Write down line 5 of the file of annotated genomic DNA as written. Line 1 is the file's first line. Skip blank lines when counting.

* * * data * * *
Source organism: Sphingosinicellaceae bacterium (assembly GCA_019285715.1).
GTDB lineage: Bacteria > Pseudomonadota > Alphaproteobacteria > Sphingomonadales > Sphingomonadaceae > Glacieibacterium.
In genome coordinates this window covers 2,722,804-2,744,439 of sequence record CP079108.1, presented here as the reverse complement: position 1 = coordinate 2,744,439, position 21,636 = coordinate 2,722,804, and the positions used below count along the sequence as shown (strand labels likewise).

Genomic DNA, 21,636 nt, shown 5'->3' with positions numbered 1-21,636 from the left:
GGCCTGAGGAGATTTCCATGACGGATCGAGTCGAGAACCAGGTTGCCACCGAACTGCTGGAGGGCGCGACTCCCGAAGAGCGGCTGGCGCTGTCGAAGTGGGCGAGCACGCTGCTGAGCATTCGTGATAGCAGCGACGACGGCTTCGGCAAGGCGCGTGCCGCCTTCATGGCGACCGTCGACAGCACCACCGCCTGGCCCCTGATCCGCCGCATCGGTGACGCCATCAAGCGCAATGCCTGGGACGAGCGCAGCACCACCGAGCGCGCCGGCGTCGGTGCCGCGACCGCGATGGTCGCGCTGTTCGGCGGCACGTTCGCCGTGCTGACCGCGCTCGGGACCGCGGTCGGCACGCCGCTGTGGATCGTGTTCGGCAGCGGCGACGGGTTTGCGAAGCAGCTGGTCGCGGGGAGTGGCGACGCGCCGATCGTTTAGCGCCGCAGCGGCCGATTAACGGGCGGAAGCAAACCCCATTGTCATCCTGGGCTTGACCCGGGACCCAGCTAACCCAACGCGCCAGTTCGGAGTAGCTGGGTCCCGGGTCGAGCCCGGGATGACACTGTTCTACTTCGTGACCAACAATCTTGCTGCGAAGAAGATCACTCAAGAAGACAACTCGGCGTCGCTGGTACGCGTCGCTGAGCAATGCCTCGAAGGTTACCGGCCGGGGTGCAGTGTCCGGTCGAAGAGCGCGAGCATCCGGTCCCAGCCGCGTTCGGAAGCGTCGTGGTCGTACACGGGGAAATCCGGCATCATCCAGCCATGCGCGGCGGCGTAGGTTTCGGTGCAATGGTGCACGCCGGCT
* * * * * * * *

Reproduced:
GGCCTGAGGAGATTTCCATGACGGATCGAGTCGAGAACCAGGTTGCCACCGAACTGCTGGAGGGCGCGACTCCCGAAGAGCGGCTGGCGCTGTCGAAGTGGGCGAGCACGCTGCTGAGCATTCGTGATAGCAGCGACGACGGCTTCGGCAAGGCGCGTGCCGCCTTCATGGCGACCGTCGACAGCACCACCGCCTGGCCCCTGATCCGCCGCATCGGTGACGCCATCAAGCGCAATGCCTGGGACGAGCGCAGCACCACCGAGCGCGCCGGCGTCGGTGCCGCGACCGCGATGGTCGCGCTGTTCGGCGGCACGTTCGCCGTGCTGACCGCGCTCGGGACCGCGGTCGGCACGCCGCTGTGGATCGTGTTCGGCAGCGGCGACGGGTTTGCGAAGCAGCTGGTCGCGGGGAGTGGCGACGCGCCGATCGTTTAGCGCCGCAGCGGCCGATTAACGGGCGGAAGCAAACCCCATTGTCATCCTGGGCTTGACCCGGGACCCAGCTAACCCAACGCGCCAGTTCGGAGTAGCTGGGTCCCGGGTCGAGCCCGGGATGACACTGTTCTACTTCGTGACCAACAATCTTGCTGCGAAGAAGATCACTCAAGAAGACAACTCGGCGTCGCTGGTACGCGTCGCTGAGCAATGCCTCGAAGGTTACCGGCCGGGGTGCAGTGTCCGGTCGAAGAGCGCGAGCATCCGGTCCCAGCCGCGTTCGGAAGCGTCGTGGTCGTACACGGGGAAATCCGGCATCATCCAGCCATGCGCGGCGGCGTAGGTTTCGGTGCAATGGTGCACGCCGGCT